During the mid-1930s, the Art Deco district of Miami Beach was developed. Miami Beach had become America’s tropics and with advancements in transportation it was possible for many more citizens to holiday in the winter sunshine of Miami and Miami Beach.


Dive bombers over Miami, 1941
Dive bombers over Miami 1941
Florida Photographic Collection

During World War II the military brought thousands of troops to the area for training. When the war ended many returned with their families to live here permanently. A growth surge in population followed the war creating the area’s second housing boom, and by 1950 the population had swelled to half a million.

In the 1960s thousands of refugees from Cuba began coming into the area following the revolution that brought Fidel Castro to power in 1959. By the end of the 1960s, more than four hundred thousand Cuban refugees were living in Miami-Dade County, having almost completely taken over the residential areas west of downtown Miami along the Miami River, now known as Little Havana.

Up to January 12, 2017, Cubans were the only nationality to be allowed to stay in the United States without visas or resident permits issued by overseas consulates. Under the 1966 Cuban Adjustment Act, all Cubans who reached U.S. soil were automatically granted political asylum because Cuba is a communist nation. Cubans caught at sea, on the other hand, were typically returned to Cuba. The "wet foot-dry foot" phrase comes from the different treatment received by immigrants who made it to "dry land."

Condo featured in Miami Vice

The 1980s saw the influence and wealth of the cocaine cartels as Miami went through the infamous period of the “cocaine cowboys” and became the cocaine capital of America. The TV series "Miami Vice" and the movie "Scarface" were based on this period. The amount of money produced by Miami's coke industry in the Eighties was unlike anything ever seen in the nation's history. The U.S. Treasury Department made a couple of startling calculations: A full-size suitcase stuffed with twenty-dollar bills could hold roughly a half-million dollars, yet many millions were being deposited every day. How to count it all? Also this: Analysis indicated that, in 1978 and 1979, the United States' entire currency surplus could be ascribed to Miami-area banks.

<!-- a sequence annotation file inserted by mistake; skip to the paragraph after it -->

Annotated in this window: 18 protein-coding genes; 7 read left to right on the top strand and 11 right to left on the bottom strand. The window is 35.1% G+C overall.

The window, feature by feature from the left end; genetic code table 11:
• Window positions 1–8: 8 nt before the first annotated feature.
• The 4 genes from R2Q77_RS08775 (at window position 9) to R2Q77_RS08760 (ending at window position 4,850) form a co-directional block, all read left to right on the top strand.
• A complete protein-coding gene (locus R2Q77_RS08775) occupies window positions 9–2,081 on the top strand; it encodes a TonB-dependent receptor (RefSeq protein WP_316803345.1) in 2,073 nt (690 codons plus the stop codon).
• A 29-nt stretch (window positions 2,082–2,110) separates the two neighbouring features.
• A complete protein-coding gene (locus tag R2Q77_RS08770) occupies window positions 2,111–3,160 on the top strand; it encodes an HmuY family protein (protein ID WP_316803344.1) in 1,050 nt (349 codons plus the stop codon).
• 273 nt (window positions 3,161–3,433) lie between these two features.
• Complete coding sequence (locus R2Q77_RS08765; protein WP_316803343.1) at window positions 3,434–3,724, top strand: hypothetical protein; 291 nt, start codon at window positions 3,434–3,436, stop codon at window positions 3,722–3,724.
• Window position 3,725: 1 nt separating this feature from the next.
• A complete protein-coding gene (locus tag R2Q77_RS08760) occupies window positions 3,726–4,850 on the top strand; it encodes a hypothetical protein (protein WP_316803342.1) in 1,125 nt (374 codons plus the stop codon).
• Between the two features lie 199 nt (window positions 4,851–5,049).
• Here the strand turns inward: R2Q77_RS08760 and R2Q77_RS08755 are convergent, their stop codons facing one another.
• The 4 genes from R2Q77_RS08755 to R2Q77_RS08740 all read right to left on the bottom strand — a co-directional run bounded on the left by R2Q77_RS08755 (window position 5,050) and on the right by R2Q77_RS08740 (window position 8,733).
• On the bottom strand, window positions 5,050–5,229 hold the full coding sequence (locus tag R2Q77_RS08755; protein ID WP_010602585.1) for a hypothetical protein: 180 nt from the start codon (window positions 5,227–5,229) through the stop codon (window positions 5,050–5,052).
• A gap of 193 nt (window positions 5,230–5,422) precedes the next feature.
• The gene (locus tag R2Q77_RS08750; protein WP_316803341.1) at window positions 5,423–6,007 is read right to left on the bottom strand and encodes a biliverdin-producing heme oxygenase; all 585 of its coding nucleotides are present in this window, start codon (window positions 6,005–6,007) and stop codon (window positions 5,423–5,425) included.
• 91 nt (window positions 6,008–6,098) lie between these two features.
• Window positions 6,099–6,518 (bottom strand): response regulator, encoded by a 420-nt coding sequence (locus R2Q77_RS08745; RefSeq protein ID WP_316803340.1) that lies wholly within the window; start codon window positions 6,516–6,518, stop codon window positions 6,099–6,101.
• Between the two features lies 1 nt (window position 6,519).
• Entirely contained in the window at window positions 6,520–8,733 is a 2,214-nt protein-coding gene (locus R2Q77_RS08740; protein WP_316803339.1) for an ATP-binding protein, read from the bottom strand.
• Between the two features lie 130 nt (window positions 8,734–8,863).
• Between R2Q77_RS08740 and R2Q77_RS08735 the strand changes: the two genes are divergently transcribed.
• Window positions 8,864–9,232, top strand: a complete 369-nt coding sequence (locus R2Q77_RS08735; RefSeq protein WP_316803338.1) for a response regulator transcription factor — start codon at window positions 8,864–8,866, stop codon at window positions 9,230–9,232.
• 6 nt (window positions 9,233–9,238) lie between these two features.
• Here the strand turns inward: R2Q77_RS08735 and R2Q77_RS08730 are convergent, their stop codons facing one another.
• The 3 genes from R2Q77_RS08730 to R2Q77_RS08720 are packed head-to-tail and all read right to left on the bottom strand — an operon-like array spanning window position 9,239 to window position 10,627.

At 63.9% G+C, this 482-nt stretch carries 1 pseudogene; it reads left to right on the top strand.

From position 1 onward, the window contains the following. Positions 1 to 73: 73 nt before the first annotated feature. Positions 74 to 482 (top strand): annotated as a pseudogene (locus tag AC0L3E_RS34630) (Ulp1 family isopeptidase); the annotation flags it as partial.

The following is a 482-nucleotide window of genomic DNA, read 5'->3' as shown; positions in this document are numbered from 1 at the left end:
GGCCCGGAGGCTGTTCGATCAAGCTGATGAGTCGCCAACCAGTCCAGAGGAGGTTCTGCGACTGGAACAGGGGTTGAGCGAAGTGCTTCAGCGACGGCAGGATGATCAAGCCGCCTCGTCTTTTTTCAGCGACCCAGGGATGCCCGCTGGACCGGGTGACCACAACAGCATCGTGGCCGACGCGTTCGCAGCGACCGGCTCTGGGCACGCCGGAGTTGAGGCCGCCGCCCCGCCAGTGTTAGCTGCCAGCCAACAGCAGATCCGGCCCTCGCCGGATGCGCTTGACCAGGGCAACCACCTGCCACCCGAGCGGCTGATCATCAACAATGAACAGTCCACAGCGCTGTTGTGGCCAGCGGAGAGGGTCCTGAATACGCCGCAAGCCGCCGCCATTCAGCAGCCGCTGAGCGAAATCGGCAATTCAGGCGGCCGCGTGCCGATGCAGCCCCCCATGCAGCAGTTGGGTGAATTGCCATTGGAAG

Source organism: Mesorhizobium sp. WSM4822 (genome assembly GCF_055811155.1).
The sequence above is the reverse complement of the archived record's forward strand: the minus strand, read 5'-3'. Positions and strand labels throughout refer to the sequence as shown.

This was a low epoch for the city, and tourism dropped precipitously due to increasing violence and more options to visit alternate exotic tropical destinations in Mexico and the Caribbean.

Art Deco Lincoln Road

In 1979, the Art Deco area of South Beach was recognized as a historic landmark in the U.S. National Register. This recognition of the Miami Beach Architectural District and the subsequent work of preservation by the Miami Design Preservation League was responsible for the Beach's renaissance as we know it today. With the unrivaled backdrop of palm fringed beaches and unique colourful Art Deco buildings, Miami became a modeling dream. Photo shoots from all over the world were being shot there and articles burgeoned in classy fashion magazines such as Vogue, Elle, Cosmoplitan, etc. bringing the gamour of Miami Beach to readers worldwide, turning the city into a showpiece.

Caribbean Marketplace
Little Haiti

In the 1990s it was Haitian immigration that made the news, fleeing their violent homeland to come here seeking a better life. To their chagrin, they were not to be treated like Cubans as they were considered “economic” refugees, rather than “political” refugees. Immigration helped the County’s population surpass two million in 1992.

In 2003 cardiologist Arthur Agatston, MD, director of the Mount Sinai Cardiac Prevention Center in Miami Beach published The South Beach Diet.

Today many different ethnic groups and cultures live in this modern metropolitan community.